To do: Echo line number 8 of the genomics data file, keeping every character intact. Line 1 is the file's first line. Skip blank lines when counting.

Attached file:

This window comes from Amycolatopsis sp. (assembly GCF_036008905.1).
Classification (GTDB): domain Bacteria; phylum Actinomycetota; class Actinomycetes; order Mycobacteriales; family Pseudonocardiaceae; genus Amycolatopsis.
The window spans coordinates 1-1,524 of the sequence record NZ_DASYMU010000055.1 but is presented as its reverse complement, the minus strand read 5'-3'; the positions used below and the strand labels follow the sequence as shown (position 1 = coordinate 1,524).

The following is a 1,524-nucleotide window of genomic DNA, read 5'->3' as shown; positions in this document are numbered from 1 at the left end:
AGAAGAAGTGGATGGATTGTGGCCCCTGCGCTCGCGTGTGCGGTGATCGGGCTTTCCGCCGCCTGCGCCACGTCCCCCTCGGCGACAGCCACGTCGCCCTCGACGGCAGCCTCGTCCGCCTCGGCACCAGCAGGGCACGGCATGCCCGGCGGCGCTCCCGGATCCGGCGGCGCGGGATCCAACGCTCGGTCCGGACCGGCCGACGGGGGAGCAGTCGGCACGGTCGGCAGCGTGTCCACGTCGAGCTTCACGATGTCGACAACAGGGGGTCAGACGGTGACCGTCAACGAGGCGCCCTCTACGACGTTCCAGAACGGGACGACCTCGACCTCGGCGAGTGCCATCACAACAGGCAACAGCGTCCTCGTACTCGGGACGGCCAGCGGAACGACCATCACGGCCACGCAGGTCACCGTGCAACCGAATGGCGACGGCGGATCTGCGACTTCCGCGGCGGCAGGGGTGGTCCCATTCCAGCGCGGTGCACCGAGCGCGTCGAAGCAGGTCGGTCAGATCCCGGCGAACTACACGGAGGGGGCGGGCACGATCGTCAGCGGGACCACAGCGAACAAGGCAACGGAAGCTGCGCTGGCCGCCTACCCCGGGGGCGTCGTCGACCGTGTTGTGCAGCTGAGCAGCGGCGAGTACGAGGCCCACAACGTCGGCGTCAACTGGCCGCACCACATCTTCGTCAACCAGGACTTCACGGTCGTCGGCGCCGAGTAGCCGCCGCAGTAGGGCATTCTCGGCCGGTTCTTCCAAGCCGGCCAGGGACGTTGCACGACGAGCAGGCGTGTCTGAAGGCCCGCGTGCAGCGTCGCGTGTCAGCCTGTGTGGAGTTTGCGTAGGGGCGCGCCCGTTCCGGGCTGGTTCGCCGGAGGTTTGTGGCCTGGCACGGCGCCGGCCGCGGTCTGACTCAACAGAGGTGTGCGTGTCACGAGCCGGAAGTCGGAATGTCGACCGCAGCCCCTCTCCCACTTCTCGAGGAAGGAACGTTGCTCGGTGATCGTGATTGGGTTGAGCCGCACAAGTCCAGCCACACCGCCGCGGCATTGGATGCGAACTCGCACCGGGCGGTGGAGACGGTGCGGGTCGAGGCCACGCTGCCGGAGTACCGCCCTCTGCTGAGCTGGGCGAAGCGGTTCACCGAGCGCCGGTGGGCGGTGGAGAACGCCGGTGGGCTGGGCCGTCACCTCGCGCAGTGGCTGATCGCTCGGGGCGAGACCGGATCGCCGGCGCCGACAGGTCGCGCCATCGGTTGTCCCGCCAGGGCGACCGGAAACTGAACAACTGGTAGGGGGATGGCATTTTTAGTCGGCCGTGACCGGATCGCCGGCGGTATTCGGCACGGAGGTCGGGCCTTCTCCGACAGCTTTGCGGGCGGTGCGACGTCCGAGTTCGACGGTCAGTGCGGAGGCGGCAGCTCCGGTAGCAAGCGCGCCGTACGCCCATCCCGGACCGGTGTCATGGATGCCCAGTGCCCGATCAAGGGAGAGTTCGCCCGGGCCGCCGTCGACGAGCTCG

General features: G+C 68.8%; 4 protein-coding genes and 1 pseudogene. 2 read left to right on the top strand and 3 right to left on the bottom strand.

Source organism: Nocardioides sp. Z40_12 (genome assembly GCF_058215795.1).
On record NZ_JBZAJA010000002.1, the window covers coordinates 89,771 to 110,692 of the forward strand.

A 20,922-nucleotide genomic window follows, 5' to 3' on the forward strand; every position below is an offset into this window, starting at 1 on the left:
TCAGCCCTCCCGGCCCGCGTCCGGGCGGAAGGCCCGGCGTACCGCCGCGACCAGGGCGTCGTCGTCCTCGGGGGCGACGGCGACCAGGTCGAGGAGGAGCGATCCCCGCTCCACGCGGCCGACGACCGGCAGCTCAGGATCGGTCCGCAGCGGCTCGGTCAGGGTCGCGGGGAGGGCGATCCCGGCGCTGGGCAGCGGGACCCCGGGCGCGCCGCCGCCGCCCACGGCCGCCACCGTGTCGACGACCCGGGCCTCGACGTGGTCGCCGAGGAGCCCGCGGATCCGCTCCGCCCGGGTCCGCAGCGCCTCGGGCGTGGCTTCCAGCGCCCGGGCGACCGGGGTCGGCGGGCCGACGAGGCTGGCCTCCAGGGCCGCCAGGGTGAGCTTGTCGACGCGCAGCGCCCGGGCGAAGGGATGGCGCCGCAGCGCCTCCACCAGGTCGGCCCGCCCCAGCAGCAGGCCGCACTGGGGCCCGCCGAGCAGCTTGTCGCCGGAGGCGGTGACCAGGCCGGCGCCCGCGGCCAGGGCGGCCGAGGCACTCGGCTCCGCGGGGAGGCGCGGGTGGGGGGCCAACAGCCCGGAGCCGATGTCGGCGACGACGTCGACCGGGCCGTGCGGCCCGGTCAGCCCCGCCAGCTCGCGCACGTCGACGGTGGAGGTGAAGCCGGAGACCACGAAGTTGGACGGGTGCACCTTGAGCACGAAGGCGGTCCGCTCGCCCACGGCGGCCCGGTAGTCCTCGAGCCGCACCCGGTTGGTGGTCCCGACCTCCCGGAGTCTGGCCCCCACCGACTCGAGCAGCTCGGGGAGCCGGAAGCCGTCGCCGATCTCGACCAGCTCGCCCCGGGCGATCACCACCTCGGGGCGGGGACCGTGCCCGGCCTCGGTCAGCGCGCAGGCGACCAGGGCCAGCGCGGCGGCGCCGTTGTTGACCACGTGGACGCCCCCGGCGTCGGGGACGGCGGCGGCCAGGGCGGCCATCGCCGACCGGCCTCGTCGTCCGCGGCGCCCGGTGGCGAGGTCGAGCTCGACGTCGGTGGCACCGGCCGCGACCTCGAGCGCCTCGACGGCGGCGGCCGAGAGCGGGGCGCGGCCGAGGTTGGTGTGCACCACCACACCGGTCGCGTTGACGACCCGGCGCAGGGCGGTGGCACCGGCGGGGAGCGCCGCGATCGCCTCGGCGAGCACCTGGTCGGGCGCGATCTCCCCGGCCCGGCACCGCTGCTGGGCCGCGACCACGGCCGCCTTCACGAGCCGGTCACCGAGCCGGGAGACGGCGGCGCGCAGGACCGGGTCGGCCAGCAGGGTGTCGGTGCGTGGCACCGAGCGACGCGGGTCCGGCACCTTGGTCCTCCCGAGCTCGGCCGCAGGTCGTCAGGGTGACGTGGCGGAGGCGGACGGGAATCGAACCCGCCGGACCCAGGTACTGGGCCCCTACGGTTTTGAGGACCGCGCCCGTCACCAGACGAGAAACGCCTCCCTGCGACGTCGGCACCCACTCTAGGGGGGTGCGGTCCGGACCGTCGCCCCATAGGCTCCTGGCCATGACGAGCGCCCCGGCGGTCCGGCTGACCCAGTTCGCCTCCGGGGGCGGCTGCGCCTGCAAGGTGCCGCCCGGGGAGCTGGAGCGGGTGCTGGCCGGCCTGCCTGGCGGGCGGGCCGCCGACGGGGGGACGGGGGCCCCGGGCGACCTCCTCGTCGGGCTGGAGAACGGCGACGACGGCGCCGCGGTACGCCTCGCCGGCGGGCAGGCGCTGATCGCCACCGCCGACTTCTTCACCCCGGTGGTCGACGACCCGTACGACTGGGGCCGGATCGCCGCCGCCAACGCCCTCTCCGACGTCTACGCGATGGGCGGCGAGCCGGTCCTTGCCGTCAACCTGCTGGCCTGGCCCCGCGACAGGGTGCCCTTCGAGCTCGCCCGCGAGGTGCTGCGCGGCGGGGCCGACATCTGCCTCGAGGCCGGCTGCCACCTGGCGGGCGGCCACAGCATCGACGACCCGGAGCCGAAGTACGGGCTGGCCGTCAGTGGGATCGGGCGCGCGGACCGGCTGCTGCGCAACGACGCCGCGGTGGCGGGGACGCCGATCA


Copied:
On record NZ_JBZAJA010000002.1, the window covers coordinates 89,771 to 110,692 of the forward strand.